California State Court Stays Putative Class Action Based On Forum Selection Clause
Securities Litigation
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  • California State Court Stays Putative Class Action Based On Forum Selection Clause

    On September 5, 2018, Judge Marie Weiner of California Superior Court, San Mateo County, granted defendants’ motion to stay a putative class action on grounds of forum non conveniens in order for plaintiff to pursue the action in New York.  Plaintiff asserted claims under Sections 11, 12(a)(2), and 15 of the Securities Act of 1933 (the “Securities Act”) against an early childhood education service provider in the People’s Republic of China (the “Company”), several of its officers and directors, and the underwriters based on the Company’s initial public offering of American Depository Shares (“ADSs”).  Relying largely on a mandatory forum selection clause contained in a deposit agreement that set the terms for the deposit of the non-U.S. securities so that they could be traded on the New York Stock Exchange as ADS, the Court held New York was a more convenient forum and stayed the action in California. 

    The Court initially noted that where, as here, there is a mandatory forum selection clause, “the test” for determining whether the plaintiff’s chosen forum is convenient “is simply whether application of the clause is unfair or unreasonable, and the clause is usually given effect.”  In this case, plaintiff’s claims arose out of their ADS holdings.  An ADS is a security that represents a share of a non-U.S. company that has been deposited with a U.S. bank.  The terms of the ADS are governed by a deposit agreement, typically among the company and a deposit bank.  Here, the Deposit Agreement between the Company and its deposit bank contained a mandatory forum selection clause (referenced in the Registration Statement for the IPO): “[b]y holding an ADS or an interest therein, you irrevocably agree that any legal suit, action or proceeding against or involving . . . ADSs or ADRs, may only be instituted in a state or federal court in the City of New York, and you irrevocably submit to the exclusive jurisdiction of such courts with respect to any such suit, action or proceeding.”  The Court held it would honor this forum selection clause so long as the clause was neither unfair nor unreasonable, noting that “[m]ere inconvenience or additional expense” did not render a forum selection clause unreasonable.  In this particular action, plaintiff had first filed the action in New York federal court and later voluntarily dismissed it.  In light of that procedural history, the Court found plaintiff could not argue reasonably that the forum selection clause was unfair or unreasonable.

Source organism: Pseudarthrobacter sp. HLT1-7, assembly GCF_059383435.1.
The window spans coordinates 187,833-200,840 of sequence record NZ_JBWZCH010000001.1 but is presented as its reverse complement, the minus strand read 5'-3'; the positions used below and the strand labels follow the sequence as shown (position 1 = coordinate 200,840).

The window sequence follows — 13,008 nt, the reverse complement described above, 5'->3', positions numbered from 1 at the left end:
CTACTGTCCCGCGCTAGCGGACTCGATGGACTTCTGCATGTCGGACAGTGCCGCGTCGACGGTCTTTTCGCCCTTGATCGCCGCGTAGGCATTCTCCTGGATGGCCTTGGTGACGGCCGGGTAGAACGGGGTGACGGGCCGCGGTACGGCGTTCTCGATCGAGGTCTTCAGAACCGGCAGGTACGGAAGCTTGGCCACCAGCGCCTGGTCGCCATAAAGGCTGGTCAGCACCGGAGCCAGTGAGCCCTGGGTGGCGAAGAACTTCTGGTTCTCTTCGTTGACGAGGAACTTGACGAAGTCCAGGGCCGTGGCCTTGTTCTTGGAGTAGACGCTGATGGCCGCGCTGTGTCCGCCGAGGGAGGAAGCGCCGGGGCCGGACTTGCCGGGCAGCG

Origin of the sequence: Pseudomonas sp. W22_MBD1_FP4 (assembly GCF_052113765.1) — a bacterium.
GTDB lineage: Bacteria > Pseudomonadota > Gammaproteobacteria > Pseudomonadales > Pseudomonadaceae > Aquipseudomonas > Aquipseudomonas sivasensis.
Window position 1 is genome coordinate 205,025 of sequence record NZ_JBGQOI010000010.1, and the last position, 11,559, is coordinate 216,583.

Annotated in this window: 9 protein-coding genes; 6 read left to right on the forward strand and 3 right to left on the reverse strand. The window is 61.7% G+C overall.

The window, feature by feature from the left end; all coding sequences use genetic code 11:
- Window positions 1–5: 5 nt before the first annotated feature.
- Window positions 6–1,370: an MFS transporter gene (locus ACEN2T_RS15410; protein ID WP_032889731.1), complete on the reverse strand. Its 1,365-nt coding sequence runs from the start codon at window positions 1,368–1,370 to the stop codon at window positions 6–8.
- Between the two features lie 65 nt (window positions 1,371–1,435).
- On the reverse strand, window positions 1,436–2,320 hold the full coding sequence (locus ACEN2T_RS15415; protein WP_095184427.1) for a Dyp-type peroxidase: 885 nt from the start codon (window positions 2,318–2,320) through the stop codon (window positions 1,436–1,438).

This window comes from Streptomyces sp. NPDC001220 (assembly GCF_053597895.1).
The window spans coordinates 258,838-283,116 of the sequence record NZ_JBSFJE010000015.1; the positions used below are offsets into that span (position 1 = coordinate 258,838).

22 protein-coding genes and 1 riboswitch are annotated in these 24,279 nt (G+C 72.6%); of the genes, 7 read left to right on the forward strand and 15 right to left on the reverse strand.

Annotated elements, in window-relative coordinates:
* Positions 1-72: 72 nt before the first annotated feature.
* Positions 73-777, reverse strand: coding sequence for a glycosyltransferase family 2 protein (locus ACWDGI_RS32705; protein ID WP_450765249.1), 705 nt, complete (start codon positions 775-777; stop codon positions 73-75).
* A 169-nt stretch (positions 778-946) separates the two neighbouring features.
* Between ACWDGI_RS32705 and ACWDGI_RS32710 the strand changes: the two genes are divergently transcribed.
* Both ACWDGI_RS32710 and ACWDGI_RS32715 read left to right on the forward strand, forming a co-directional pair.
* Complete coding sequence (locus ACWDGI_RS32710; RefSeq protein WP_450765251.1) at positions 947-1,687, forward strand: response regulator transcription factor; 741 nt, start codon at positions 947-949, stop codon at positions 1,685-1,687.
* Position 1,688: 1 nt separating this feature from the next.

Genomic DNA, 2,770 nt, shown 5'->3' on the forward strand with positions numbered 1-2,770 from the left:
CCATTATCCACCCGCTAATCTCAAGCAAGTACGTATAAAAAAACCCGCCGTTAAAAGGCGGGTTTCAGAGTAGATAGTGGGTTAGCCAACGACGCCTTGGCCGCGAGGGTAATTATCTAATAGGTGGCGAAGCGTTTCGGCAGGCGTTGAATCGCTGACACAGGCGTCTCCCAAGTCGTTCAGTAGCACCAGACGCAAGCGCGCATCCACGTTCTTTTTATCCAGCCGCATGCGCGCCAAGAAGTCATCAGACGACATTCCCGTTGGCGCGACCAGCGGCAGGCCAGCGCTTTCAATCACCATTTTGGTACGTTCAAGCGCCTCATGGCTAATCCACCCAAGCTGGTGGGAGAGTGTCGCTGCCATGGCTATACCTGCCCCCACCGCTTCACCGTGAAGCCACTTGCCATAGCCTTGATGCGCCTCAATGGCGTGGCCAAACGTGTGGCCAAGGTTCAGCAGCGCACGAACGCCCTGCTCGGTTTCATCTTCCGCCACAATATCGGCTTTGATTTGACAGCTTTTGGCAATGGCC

Plaintiff also argued that the case should not be dismissed in favor of New York because the other defendants were not parties to the Deposit Agreement.  The Court accordingly also considered other aspects of the forum non conveniens analysis, including the private interests of the litigants and the interests of the public in maintaining the action in California.  The Court found that the balance of interests favored New York because some of the underwriters’ headquarters and the majority of their employees who worked on the IPO were located there.  Meanwhile, the registration statement signatories were Chinese and/or Hong Kong residents.  Indeed, the only witness and documents located in California were plaintiff’s.  The Court thus held it was clear that more of the evidence would be located in New York, and that it would be substantially less burdensome to litigate the case in New York.  The Court stayed the California action, subject to application to lift the stay if the claims are not able to be adjudicated against all defendants in New York.

    In the wake of the Supreme Court’s decision in Cyan, Inc. v. Beaver County Employees Retirement Fund, 583 U.S. __ (2018), that Securities Act class actions can be brought in state court, companies have considered various responses, including adopting provisions in their articles of incorporation or bylaws requiring securities lawsuits to be brought in a particular forum.  Although this decision rested on a forum selection clause contained in a deposit agreement, it suggests these or similar efforts to limit the impact of the holding in Cyan ultimately might prove successful.
    CATEGORY: Jurisdiction